What is Multi-Factor Authentication?


Multi-factor authentication (MFA) is an authentication process that requires users to provide at least two independent factors to prove their identity, usually a password plus another factor.  There’s been much debate about the efficacy of MFA in today’s current attack landscape, but any informed conversation should start with the basics, namely what is multi-factor authentication and what problems does it attempt to solve?

Multi-Factor Authentication Overview

Authentication is the process of verifying a user’s identity in order for them to gain access to a system or resource, such as a device, application or online account. In multi-factor authentication, users must present more than one authentication factor from independent categories. The standard factors of authentication are: 

  • Knowledge: This is something you know. The most common examples are passwords, PINs or secret questions. 
  • Possession: This is something you have. The most common examples are a software or hardware token, your cell phone or a security key.
  • Inherence: This is a biometric identifier that is unique to you. The most common examples are face or retina scans, fingerprints or voice recognition.

Although other identification factors have been suggested, particularly location, it has seen limited use thus far, and the above three factors remain the most common.

The factors must be verified through the authentication process. While most discussions on “what is multi-factor authentication” focus on the factors themselves, it’s critical to pay attention to the backend processes including credential storage, transmission and methods used by the authenticating server.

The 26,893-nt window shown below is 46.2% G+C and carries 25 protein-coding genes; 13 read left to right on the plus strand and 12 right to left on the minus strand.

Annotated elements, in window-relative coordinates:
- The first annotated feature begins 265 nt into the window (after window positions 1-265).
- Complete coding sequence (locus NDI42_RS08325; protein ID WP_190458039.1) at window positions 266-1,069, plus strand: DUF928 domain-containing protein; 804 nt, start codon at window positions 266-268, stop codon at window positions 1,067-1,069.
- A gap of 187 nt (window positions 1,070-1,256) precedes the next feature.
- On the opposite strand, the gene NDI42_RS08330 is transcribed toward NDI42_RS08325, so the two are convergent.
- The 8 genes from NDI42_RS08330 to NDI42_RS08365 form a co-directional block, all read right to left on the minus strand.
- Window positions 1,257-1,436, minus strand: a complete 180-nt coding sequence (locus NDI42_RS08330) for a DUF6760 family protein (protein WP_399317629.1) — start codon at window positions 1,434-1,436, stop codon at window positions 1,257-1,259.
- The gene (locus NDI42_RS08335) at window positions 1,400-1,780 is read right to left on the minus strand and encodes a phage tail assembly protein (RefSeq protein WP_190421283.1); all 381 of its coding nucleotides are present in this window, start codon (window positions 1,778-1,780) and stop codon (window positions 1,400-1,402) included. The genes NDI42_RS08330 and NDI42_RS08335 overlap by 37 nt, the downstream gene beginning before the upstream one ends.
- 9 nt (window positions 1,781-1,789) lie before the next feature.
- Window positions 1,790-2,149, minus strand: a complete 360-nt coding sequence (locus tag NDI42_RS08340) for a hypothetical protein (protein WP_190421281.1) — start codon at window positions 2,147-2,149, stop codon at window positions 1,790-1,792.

Attacks on Authentication 

Stolen or compromised credentials play a central role in the majority of cyberattacks. Per Verizon’s authoritative Data Breach Investigation Report, 82% of data breaches exploit the human element, which often involves inducing people to hand over passwords or using lost or stolen credentials. This creates an entire ecosystem of cyberthreats that target authentication, mainly the concept of a username and password pair, including: 

  • Phishing: An attacker sends the victim an email asking them to log in to an account. The email seems legitimate, but the link brings them to a false login page, and all details entered are sent directly to the attacker.
  • Brute force: Armed with a victim’s username, the attacker tries multiple passwords in the hope of one being correct. Since it’s an automated attack, thousands of passwords can be tried in a short space of time.
  • Credential stuffing: Here, attackers take a username and password pairs harvested from other attacks and try them across many accounts. Considering that 65% of people reuse passwords, you can see how this can be successful.
  • Man-in-the-Middle (MitM) Attack: An attacker positions themself in a conversation between two parties — two users, or a user and an application or server — so they can intercept all  communications.
  • Malware: If attackers manage to install malware, such as keyloggers, on a victim’s computer, they can track and exfiltrate all credentials entered during logins.

Broken authentication allows attackers to escalate attacks into data theft, business email compromise or ransomware attacks. This creates significant potential costs for organizations in terms of user compensation, regulatory fines, attack clean-up costs and reduced customer confidence.

What multi-factor authentication does is add an extra layer of authentication security. Theoretically, this  decreases the likelihood of successful cyberattacks and subsequent breaches. 

What Is Multi-Factor Authentication vs. Two-Factor Authentication

The terms multi-factor authentication and two-factor authentication (2FA) are often used interchangeably but there are some notable differences. In one sense, 2FA can be thought of as a subset of MFA as it specifically requires a user to provide two authentication factors to verify identity (whereas MFA is at least two). The most common form of 2FA is a password plus a one-time password (OTP) sent by SMS or email but it could also be a security question, PIN or even an additional password. Unlike MFA, the second factor does not need to be from a different authentication category.

Multi-Factor Authentication Benefits